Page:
Humans in modern societies typically consume food at least three times daily, while laboratory animals are fed ad libitum. Over consumption of food with such eating patterns often leads to metabolic morbidities (insulin resistance, excessive accumulation of visceral fat, etc.), particularly when associated with a sedentary lifestyle. Because animals, including humans, evolved in environments where food was relatively scarce, they developed numerous adaptations that enabled them to function at a high level, both physically and cognitively, when in a food-deprived/fasted state. Intermittent fasting (IF) encompasses eating patterns in which individuals go extended time periods (e.g., 16-48h) with little or no energy intake, with intervening periods of normal food intake, on a recurring basis. We use the term periodic fasting (PF) to refer to IF with periods of fasting or fasting mimicking diets lasting from 2 to as many as 21 or more days. In laboratory rats and mice IF and PF have profound beneficial effects on many different indices of health and, importantly, can counteract disease processes and improve functional outcome in experimental models of a wide range of age-related disorders including diabetes, cardiovascular disease, cancers and neurological disorders such as Alzheimer’s disease Parkinson’s disease and stroke. Studies of IF (e.g., 60% energy restriction on 2days per week or every other day), PF (e.g., a 5day diet providing 750-1100kcal) and time-restricted feeding (TRF; limiting the daily period of food intake to 8h or less) in normal and overweight human subjects have demonstrated efficacy for weight loss and improvements in multiple health indicators including insulin resistance and reductions in risk factors for cardiovascular disease. The cellular and molecular mechanisms by which IF improves health and counteracts disease processes involve activation of adaptive cellular stress response signaling pathways that enhance mitochondrial health, DNA repair and autophagy. PF also promotes stem cell-based regeneration as well as long-lasting metabolic effects. Randomized controlled clinical trials of IF versus PF and isoenergetic continuous energy restriction in human subjects will be required to establish the efficacy of IF in improving general health, and preventing and managing major diseases of aging.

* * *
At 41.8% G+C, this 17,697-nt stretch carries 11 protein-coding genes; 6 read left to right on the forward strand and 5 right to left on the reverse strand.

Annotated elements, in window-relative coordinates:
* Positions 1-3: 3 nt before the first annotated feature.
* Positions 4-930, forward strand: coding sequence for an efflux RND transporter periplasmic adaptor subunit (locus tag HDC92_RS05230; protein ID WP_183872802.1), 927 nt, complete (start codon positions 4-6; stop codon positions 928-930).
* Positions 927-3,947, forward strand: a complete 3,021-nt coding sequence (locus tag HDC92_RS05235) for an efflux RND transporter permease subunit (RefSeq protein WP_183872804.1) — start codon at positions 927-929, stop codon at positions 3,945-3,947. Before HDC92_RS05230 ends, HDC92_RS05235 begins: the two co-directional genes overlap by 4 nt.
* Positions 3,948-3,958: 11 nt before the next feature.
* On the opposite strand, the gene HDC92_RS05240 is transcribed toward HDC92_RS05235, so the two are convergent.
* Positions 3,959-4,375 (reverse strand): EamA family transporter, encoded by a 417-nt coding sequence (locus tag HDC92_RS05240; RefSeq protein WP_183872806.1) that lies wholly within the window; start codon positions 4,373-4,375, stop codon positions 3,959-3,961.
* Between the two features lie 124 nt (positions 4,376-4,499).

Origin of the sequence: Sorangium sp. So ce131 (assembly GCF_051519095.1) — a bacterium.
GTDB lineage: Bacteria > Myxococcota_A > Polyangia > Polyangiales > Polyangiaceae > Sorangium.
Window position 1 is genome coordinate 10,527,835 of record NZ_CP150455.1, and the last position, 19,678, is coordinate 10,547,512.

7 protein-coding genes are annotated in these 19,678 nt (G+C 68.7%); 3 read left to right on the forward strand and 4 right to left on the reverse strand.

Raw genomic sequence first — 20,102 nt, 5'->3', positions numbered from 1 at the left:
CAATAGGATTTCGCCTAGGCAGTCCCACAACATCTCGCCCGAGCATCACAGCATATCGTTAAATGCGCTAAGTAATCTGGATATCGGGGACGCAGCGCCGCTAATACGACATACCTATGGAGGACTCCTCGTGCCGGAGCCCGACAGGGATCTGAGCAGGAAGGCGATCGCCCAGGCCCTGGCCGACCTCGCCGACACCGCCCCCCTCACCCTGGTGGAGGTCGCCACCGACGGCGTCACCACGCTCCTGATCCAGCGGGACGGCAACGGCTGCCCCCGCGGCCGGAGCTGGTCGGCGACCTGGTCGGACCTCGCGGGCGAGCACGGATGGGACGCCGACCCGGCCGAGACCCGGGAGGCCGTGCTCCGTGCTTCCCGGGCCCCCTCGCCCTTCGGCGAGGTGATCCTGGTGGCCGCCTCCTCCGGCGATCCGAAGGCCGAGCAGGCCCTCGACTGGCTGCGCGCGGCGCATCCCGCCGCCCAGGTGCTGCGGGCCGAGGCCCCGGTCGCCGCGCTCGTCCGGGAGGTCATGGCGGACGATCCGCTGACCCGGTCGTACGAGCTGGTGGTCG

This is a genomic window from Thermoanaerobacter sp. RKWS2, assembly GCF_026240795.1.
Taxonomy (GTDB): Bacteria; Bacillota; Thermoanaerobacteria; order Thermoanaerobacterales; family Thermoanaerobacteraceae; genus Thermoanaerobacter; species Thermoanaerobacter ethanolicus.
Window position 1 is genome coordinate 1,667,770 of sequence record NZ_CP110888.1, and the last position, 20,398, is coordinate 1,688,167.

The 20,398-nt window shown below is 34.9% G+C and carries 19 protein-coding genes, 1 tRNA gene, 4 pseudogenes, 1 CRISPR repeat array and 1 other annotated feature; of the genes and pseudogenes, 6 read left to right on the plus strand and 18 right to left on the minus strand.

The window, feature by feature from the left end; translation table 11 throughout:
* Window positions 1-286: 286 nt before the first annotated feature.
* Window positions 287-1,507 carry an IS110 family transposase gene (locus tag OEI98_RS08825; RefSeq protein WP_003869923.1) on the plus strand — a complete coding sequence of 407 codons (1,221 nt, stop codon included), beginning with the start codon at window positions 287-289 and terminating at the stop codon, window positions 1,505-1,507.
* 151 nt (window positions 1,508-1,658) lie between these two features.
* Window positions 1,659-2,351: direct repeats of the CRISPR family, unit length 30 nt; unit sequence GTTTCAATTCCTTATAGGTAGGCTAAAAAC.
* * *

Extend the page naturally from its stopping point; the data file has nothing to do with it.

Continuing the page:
Ageing Res Rev. 2016 Oct 31. Epub 2016 Oct 31. PMID: 27810402
There are many benefits in intermittent fasting. Here are my top 5.
1.) Weight loss
2.) Lowering your risk for Type 2 diabetes by lowering glucose and insulin levels.
3.) Lowering inflammation in the body.
4.) Brain health
5.) Longevity by ways of caloric restriction
I first experimented with IF for means of maintaining ideal weight. I would eat from noon to 7pm, and fast from 7pm to noon the next day. (17 hour fast) I did this for 3-4 days a week pretty consistently but I didn’t realized the true benefits, until I ran my bloodwork. All my lipid levels decreased and my A1C dropped from 5.5 to 5.0. My blood levels in the past have showed signs of insulin resistance, which I have shared with you in the past. (Increased cholesterol, increased triglycerides, increased LDL, and lower HDL) My blood levels are very sensitive to carbohydrates and sugars. Diets that are paleo or keto have always helped me maintain my “normal” numbers, but using IF has just made it that much easier. I have posted my supplement regiment in a previous blog, which I use along with IF to keep my numbers stable. See below.